For gaming tribes, it would mean more ability to operate with less interference from the state.

Tribes vs. Governor

Meanwhile, Oklahoma’s Governor Stitt’s threat to shut down tribal casinos unless the tribes renegotiated their compacts with the state is being watched warily by the tribes and state officials alike. Stitt insisted that the tribes begin negotiations by January 1st 2020 or lose the right to operate their casinos. Tribal leaders made it clear that they are prepared to negotiate but on principle they said that there would be no talks unless Stitt withdraws his deadline.

There are more than 100 tribal casinos in Oklahoma and all of them continued to operate after the New Year, even though their 15-year compacts with the state expired on December 31. Stitt says that it’s illegal for the tribes to continue to offer class III gaming but the tribes aren’t prepared to give in to the pressure. In fact, December 31, 2019/January 1, 2020 was the busiest night of the year for almost all of the casinos in the state and they continued to work at full capacity. 

Muscogee Principal Chief James Floyd said  “Today, on Jan. 1, we continue to honor our commitments to our employees, to our citizens, to our guests, and to the State of Oklahoma by ensuring our operations continue as usual and without disruption.”

Cherokee, Chickasaw, and Choctaw nations responded to the deadline with a suit which was filed federal court. The tribes are asking a federal judge to weigh in on the nature of their compacts.

The tribes say that when they negotiated the compacts with the previous administration, the intent on both sides was that the compacts would auto-renew on expiration. Stitt disagrees and says that the tribes must renegotiate. He wants the tribes to pay more money in the form of revenue sharing payments.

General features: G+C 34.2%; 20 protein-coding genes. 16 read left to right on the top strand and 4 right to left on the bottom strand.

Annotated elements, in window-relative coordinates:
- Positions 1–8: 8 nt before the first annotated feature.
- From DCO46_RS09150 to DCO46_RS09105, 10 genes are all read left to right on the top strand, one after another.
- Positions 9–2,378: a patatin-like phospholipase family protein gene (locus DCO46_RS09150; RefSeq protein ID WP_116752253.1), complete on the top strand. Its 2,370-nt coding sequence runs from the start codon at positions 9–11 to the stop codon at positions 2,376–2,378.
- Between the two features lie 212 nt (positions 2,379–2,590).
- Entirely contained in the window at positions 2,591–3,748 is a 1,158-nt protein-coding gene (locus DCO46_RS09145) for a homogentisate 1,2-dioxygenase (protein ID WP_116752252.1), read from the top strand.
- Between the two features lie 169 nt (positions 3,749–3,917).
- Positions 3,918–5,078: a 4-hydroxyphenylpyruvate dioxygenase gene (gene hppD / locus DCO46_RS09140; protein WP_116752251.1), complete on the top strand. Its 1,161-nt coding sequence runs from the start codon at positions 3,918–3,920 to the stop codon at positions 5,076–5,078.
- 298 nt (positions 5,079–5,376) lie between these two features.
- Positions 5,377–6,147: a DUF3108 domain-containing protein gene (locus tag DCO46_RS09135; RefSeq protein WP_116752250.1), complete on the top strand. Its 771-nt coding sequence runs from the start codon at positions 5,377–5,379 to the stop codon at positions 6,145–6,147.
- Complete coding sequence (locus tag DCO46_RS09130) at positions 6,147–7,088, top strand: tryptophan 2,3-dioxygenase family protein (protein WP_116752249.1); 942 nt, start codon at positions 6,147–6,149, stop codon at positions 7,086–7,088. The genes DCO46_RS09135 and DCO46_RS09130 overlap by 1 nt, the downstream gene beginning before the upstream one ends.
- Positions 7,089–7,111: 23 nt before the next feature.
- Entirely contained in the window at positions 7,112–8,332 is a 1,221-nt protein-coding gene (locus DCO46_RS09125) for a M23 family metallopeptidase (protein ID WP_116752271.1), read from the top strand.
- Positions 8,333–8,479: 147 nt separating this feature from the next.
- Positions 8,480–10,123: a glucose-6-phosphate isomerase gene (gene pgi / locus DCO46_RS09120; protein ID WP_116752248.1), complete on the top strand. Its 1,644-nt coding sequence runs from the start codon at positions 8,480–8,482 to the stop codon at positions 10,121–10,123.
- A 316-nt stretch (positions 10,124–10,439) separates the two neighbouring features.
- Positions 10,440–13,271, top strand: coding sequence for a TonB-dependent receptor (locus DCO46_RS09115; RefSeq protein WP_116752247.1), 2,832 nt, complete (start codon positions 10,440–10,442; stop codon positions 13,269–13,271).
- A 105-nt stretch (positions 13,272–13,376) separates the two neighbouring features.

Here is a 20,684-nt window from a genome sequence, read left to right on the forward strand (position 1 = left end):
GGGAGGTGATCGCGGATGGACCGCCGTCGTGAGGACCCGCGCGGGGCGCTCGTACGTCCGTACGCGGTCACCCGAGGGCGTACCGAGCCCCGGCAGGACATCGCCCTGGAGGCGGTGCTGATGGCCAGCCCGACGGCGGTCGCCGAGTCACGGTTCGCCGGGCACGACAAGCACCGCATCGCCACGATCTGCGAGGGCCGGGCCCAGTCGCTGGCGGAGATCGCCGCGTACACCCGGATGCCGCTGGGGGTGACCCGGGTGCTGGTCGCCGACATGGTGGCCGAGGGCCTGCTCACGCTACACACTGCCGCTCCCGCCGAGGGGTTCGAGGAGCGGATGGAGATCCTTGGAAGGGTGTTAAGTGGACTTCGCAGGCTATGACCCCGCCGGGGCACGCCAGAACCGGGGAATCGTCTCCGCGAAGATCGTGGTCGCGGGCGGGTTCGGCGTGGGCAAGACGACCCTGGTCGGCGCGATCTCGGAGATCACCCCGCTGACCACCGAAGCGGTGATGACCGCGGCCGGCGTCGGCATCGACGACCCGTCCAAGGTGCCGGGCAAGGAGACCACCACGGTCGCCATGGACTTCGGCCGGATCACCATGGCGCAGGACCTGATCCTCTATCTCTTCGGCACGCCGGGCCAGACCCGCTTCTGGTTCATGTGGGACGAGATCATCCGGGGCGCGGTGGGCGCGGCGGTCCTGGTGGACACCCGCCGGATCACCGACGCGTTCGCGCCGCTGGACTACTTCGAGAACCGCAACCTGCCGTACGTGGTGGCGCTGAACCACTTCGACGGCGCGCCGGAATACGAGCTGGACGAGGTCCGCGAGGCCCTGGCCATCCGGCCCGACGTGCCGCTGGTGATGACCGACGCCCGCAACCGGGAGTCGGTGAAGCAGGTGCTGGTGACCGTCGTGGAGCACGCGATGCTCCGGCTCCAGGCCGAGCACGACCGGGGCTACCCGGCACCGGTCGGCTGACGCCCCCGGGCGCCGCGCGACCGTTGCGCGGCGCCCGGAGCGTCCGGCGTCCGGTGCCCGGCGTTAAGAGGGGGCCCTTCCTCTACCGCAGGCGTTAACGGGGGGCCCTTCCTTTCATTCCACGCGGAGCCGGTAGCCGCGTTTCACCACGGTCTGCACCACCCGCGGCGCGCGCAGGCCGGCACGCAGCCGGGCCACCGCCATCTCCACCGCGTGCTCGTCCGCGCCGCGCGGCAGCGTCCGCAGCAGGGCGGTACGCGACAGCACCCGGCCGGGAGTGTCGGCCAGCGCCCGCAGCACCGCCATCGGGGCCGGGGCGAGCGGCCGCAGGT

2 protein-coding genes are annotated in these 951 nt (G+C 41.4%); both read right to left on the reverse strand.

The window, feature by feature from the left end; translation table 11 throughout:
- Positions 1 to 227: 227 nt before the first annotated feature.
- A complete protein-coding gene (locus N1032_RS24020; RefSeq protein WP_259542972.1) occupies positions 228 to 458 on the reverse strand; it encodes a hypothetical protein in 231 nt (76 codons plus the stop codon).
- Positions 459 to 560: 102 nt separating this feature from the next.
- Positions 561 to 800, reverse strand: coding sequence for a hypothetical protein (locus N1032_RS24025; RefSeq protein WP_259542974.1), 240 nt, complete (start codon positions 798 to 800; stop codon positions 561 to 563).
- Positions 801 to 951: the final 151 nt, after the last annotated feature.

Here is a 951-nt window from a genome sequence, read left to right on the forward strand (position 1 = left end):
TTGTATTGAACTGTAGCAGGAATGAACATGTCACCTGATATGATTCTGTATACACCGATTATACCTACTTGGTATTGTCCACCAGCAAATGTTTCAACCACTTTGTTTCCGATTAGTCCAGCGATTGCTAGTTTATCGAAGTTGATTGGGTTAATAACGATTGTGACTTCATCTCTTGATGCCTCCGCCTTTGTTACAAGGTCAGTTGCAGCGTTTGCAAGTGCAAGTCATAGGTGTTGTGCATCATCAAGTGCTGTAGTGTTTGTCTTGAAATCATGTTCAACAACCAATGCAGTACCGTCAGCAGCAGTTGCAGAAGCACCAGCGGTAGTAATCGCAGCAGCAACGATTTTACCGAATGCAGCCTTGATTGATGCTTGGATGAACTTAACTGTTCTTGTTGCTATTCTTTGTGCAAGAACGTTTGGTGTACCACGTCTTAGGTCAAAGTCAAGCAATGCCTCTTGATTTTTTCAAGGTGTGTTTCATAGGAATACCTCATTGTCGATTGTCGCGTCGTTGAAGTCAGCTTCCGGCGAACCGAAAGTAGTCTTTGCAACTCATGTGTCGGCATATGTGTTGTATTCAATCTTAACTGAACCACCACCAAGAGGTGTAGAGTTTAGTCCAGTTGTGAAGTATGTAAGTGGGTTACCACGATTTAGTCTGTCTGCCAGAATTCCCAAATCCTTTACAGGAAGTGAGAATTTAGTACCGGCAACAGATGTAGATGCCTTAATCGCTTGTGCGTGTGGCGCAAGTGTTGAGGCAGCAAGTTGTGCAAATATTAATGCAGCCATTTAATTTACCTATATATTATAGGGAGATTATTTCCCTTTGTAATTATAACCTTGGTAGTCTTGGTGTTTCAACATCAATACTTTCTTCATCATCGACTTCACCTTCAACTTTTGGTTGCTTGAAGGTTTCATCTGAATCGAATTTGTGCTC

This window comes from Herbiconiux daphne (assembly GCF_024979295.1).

Currently the tribes pay four to six percent on slot revenue and ten percent on table games. The state reaped approximately $138.6 million last year but Stitt says that tribes in other states pay much more in revenue sharing payments -- 20 to 25 percent – and he wants the tribes to pay that in Oklahoma as well.

Stitt has offered the tribes an extension agreement which would enable them to continue offering class III games for eight more months until the compacts are renegotiated. The offer was rejected by most tribes because they believe their operations continue to be legal. Two tribes however, the United Keetoowah Band of Cherokee Indians and the Kialegee Tribal Town have signed new compacts with the state and agreed to a revenue sharing increase.

Legally, Stitt would have a hard time shutting down the tribal casinos.  But he has threatened to invite commercial casino operators into Oklahoma and notes that several have already expressed interest. This would create serious competition for the tribal casinos.

Stitt’s Secretary of Native American Affairs, former Republican State Rep. Lisa Billy who is herself a member of the Chicksaw Nation, has already resigned over the controversy. She says that Stitt is creating “unnecessary conflict” with the tribes. “You have dismissed advice and facts that show the peril of your chosen approach and have remained intent on breaking faith with the Tribes……..Your actions have shown that my continuing in service on your cabinet is unnecessary to you and impossible for me.”

Stitt himself is a member of the Cherokee Nation.